Ban on tobacco posters planned: Private Bill puts pressure on Bottomley

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Indy Politics
THE GOVERNMENT is to seek a ban on poster advertising by tobacco companies to head off support for a Private Member's Bill which would impose a statutory ban on cigarette advertisements.

Virginia Bottomley, Secretary of State for Health, is planning to reveal next week that the voluntary agreement with the tobacco industry is to be renegotiated. But Kevin Barron, Labour MP for Rother Valley, has embarrassed the Government with his Bill, to be published today, to impose a statutory ban on tobacco advertising. It is expected to gain a Second Reading in the Commons on 11 February.

Campaigners for tougher action say the code, forbidding cigarettes to be associated with success and sex, has been flouted by the tobacco industry by using more abstract advertisements - such as gold pyramids and purple silk - to get their message across. Mrs Bottomley is seeking tougher voluntary curbs on cigarette advertisements directed at young people, including banning posters, advertisements in women's magazines aimed at the young, and advertisements on shop fronts.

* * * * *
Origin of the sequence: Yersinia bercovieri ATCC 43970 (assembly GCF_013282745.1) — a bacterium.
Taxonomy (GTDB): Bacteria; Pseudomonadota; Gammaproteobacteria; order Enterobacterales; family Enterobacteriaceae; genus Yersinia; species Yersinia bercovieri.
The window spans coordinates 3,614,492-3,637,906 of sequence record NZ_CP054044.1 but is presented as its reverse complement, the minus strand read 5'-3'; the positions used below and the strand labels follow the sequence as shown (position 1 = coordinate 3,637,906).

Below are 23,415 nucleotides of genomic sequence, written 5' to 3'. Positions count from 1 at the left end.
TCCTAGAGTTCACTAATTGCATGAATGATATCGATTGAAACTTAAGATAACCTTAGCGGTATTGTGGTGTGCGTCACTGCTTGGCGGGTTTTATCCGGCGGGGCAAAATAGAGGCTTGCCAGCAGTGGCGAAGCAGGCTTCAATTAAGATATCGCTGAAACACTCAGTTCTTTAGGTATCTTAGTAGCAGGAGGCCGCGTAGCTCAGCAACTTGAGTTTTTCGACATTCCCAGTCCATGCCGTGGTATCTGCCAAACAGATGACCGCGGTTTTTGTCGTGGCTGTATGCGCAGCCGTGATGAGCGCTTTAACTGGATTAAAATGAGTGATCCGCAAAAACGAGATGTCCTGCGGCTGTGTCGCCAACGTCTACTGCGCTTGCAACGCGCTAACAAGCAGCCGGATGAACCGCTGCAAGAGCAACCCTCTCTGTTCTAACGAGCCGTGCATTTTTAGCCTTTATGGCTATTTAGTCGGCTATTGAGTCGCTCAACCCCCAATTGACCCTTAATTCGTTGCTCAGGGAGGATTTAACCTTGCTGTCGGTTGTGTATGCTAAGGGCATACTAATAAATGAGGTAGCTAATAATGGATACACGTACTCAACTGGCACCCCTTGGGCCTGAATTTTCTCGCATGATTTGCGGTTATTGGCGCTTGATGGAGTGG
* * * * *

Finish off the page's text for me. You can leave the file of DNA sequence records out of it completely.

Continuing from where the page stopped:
She is resisting calls for statutory action, but is under fire from both sides for inconsistency. A reduction in cigarette smoking among the young is one of the targets in the White Paper, Health of the Nation.

Mr Barron's Bill has produced a split, on a ministerial committee preparing the Government's response, between those supporting tougher action and Cabinet colleagues, including Kenneth Clarke, insisting that higher pricing is the way to cut consumption.

Peter Brooke, Secretary of State for National Heritage, is resisting pressure from Mrs Bottomley to tighten the voluntary agreement on sports sponsorship, warning that a range of sports from motor racing to snooker would suffer.

The poster industry, which would lose pounds 35m a year - about 15 per cent of its income - is lobbying MPs to oppose both the Bill and a voluntary ban on poster advertisements.